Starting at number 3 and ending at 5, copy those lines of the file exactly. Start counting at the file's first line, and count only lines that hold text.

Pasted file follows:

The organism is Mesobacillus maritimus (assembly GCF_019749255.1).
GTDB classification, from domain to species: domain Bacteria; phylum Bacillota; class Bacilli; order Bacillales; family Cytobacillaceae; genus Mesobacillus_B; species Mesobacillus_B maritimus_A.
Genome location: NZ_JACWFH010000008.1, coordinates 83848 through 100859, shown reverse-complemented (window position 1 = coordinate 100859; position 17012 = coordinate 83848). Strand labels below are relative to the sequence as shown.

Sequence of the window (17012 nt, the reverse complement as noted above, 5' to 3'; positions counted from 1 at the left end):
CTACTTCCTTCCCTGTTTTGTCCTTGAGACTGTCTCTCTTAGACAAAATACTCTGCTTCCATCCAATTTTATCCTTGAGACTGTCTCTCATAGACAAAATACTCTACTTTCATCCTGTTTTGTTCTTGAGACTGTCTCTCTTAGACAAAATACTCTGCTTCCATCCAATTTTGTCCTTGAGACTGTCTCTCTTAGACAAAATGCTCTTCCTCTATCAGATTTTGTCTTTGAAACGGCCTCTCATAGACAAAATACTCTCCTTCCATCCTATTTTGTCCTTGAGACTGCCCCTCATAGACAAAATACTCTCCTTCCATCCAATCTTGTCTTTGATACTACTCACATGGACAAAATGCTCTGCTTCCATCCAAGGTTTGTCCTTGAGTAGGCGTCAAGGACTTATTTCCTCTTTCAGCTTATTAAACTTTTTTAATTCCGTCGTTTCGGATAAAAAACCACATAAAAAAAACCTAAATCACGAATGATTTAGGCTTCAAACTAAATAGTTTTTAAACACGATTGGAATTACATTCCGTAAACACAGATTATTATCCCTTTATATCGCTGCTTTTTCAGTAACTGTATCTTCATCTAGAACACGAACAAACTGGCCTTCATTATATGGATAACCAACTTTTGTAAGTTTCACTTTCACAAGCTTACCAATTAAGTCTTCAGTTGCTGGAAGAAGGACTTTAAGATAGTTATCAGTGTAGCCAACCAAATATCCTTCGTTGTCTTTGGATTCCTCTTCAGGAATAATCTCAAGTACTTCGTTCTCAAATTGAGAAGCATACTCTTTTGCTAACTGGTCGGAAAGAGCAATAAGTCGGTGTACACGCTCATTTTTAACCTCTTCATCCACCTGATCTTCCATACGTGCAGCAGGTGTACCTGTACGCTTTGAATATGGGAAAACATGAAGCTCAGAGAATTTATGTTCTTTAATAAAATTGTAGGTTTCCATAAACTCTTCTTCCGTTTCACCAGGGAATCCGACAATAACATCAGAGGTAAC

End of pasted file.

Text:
Genome location: NZ_JACWFH010000008.1, coordinates 83848 through 100859, shown reverse-complemented (window position 1 = coordinate 100859; position 17012 = coordinate 83848). Strand labels below are relative to the sequence as shown.

Sequence of the window (17012 nt, the reverse complement as noted above, 5' to 3'; positions counted from 1 at the left end):
CTACTTCCTTCCCTGTTTTGTCCTTGAGACTGTCTCTCTTAGACAAAATACTCTGCTTCCATCCAATTTTATCCTTGAGACTGTCTCTCATAGACAAAATACTCTACTTTCATCCTGTTTTGTTCTTGAGACTGTCTCTCTTAGACAAAATACTCTGCTTCCATCCAATTTTGTCCTTGAGACTGTCTCTCTTAGACAAAATGCTCTTCCTCTATCAGATTTTGTCTTTGAAACGGCCTCTCATAGACAAAATACTCTCCTTCCATCCTATTTTGTCCTTGAGACTGCCCCTCATAGACAAAATACTCTCCTTCCATCCAATCTTGTCTTTGATACTACTCACATGGACAAAATGCTCTGCTTCCATCCAAGGTTTGTCCTTGAGTAGGCGTCAAGGACTTATTTCCTCTTTCAGCTTATTAAACTTTTTTAATTCCGTCGTTTCGGATAAAAAACCACATAAAAAAAACCTAAATCACGAATGATTTAGGCTTCAAACTAAATAGTTTTTAAACACGATTGGAATTACATTCCGTAAACACAGATTATTATCCCTTTATATCGCTGCTTTTTCAGTAACTGTATCTTCATCTAGAACACGAACAAACTGGCCTTCATTATATGGATAACCAACTTTTGTAAGTTTCACTTTCACAAGCTTACCAATTAAGTCTTCAGTTGCTGGAAGAAGGACTTTAAGATAGTTATCAGTGTAGCCAACCAAATATCCTTCGTTGTCTTTGGATTCCTCTTCAGGAATAATCTCAAGTACTTCGTTCTCAAATTGAGAAGCATACTCTTTTGCTAACTGGTCGGAAAGAGCAATAAGTCGGTGTACACGCTCATTTTTAACCTCTTCATCCACCTGATCTTCCATACGTGCAGCAGGTGTACCTGTACGCTTTGAATATGGGAAAACATGAAGCTCAGAGAATTTATGTTCTTTAATAAAATTGTAGGTTTCCATAAACTCTTCTTCCGTTTCACCAGGGAATCCGACAATAACATCAGAGGTAAC